Large-as-Life Dinosaurs Frighten and Fascinate at ‘Jurassic World’

Have you ever wondered what Sue, the Field Museum’s T. rex, would look like with some meat on her bones? Now you can find out just steps outside the museum’s doors in the new “Jurassic World” exhibition.

Inside a 16,000-square-foot tent on the Field’s north lawn, dinosaur devotees can gaze up at a towering brachiosaur, get face-to-snout with a stalking velociraptor, and yes, encounter a raging T. rex, who is (perhaps unsurprisingly) Field Museum President Richard LaRiviere’s favorite. “Oh, there's no question, the T. rex is the scariest, the most dominant, the most dangerous, and they do a wonderful job of conveying those aspects of those remarkable animals.”

Presented in partnership with the Field Museum, the “Jurassic World” exhibit aims to be an immersive experience that brings the 2015 movie and its gigantic reptilian stars to life. Visitors explore Isla Nublar, the island that is the site of the fictional dinosaur park “Jurassic World,” through a series of jungle environments featuring lifelike animatronic dinos from the placid to the petrifying. Also on the tour: a training paddock similar to the one in the movie where actor Chris Pratt’s character famously soothes snarling raptors.

Universal Brand Development Director of Worldwide Entertainment Alexis Scalice says that while it’s definitely a thrilling good time, the partnership with the Field Museum gives visitors more to explore. “We are finding it inspires families and kids [to] want to go and learn about paleontology as well, and the Field, we’re so lucky to be here, it’s one of the most world-renowned centers for their dinosaur fossils was a huge piece for us, to be able to do that, so we're excited to see that after the exhibit, they want to meet Sue.”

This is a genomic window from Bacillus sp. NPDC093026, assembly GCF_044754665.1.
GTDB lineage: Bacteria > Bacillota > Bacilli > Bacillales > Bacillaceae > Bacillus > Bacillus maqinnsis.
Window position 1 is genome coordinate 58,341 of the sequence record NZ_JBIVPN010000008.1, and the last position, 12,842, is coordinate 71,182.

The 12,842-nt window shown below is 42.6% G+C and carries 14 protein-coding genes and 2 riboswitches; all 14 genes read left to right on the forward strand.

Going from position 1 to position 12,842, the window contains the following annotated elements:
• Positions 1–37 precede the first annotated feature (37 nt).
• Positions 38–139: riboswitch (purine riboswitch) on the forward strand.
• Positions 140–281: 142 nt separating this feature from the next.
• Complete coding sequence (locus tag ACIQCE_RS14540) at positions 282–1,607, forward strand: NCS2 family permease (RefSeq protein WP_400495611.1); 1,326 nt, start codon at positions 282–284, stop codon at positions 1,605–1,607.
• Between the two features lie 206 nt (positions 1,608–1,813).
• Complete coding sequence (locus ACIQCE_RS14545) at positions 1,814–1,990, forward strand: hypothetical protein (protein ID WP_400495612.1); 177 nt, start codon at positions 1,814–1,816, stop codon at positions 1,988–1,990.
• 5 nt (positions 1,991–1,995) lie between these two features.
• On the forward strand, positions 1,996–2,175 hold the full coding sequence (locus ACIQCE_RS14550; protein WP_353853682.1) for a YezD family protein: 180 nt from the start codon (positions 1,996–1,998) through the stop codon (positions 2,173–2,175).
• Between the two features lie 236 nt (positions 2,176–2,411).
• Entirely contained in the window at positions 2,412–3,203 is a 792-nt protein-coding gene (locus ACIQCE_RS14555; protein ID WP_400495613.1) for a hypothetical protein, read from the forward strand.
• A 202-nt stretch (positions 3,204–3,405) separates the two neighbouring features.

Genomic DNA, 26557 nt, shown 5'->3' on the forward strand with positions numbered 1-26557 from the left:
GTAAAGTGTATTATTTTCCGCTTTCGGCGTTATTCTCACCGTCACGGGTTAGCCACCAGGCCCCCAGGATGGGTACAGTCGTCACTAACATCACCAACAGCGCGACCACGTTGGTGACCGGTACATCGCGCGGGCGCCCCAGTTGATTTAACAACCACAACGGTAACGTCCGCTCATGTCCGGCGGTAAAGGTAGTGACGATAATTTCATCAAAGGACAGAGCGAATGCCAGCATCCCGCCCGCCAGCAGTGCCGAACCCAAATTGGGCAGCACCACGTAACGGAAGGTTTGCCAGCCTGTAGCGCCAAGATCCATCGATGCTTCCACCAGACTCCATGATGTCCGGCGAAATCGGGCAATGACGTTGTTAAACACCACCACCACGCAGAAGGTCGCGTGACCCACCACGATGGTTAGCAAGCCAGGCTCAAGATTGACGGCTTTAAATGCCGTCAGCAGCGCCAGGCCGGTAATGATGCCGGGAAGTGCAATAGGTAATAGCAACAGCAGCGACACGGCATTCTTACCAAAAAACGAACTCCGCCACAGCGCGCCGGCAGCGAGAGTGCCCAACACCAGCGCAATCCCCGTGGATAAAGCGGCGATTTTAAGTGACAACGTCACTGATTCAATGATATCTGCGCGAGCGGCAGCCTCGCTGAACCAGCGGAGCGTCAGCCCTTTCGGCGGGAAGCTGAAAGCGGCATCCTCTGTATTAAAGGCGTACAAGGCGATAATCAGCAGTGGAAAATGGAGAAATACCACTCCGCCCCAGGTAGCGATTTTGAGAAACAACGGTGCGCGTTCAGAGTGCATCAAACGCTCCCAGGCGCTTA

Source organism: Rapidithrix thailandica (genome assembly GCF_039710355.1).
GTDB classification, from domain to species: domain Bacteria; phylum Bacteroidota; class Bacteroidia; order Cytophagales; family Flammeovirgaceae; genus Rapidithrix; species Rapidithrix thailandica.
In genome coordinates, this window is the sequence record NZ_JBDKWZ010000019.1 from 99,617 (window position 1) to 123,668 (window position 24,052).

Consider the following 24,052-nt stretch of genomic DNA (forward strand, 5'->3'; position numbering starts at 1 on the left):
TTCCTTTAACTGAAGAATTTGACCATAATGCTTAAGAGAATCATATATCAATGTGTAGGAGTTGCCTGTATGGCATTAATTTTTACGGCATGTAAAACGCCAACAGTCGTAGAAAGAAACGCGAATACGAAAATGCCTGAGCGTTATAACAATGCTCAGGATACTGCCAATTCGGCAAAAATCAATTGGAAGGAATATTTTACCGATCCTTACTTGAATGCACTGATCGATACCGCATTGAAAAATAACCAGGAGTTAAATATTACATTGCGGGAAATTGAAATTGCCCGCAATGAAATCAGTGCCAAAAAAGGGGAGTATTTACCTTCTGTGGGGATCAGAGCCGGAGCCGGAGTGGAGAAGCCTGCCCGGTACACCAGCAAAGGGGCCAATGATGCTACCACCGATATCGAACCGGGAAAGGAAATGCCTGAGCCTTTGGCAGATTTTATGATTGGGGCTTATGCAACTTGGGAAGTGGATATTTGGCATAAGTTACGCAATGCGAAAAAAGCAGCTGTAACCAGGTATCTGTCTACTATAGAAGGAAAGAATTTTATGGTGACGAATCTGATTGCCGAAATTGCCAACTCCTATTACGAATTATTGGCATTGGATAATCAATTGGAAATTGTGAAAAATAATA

That’s just what the Field Museum is betting on. LaRiviere says, “We discussed with our scientists about how they became interested in paleontology, and in many instances it was through fiction, through stories, novels, or movies, and so we're hoping that ‘Jurassic World’ will introduce people to the fantasy of what our fossils might have looked like, and come to understand the value of these collections all the more.”

  • (Courtesy of The Field Museum)

    (Courtesy of The Field Museum)

  • (Courtesy of The Field Museum)

    (Courtesy of The Field Museum)

  • (Courtesy of The Field Museum)

    (Courtesy of The Field Museum)

  • (Courtesy of The Field Museum)

    (Courtesy of The Field Museum)

  • (Courtesy of The Field Museum)

    (Courtesy of The Field Museum)

Even though the “Jurassic World” exhibit is entertainment first, its producers say getting the science as accurate as possible was crucial to making it feel real to dinosaur fans, says Scalice. “From a paleontology perspective, they've done a lot of studies to make sure it has that true real experience with them, so there's a number of different interactive animatronics to really give that excitement, but also just the roar and the life that comes with them. They get an idea of what it was like to walk next to a dinosaur.”

LaRiviere thinks they did a pretty good job of it. “The color, exact texture, the skin, is really, it’s scientific guess, but at the end of the day it's fantasy. What we really do know a great deal about from the fossils is the structure of these bodies and probably how they move, and this is a fair representation of the best scientific estimates of what we know these animals.”

Chicago is the show’s second stop in the United States after a 2016 stay in Philadelphia and a debut earlier the same year at the Melbourne Museum in Australia. The Field’s LaRiviere says they’re excited to welcome the new neighbors, even if they’re a little loud. “For me, the great thrill every day is walking through the Field Museum and watching the people astonished by our science. And this exhibit embodies that beautifully, because you get to watch the surprise, sometimes fear, little bit of panic in the young ones sometimes, it's really fun.”

Jurassic World: The Exhibition” is on view at the Field Museum through Jan. 7, 2018. Add-on tickets to a Field Museum visit are $15 for adults and $10 for children during regular museum hours. The exhibit will also be open for evening visits from 5-9 p.m.; stand-alone tickets are $25 for adults, $20 for children.


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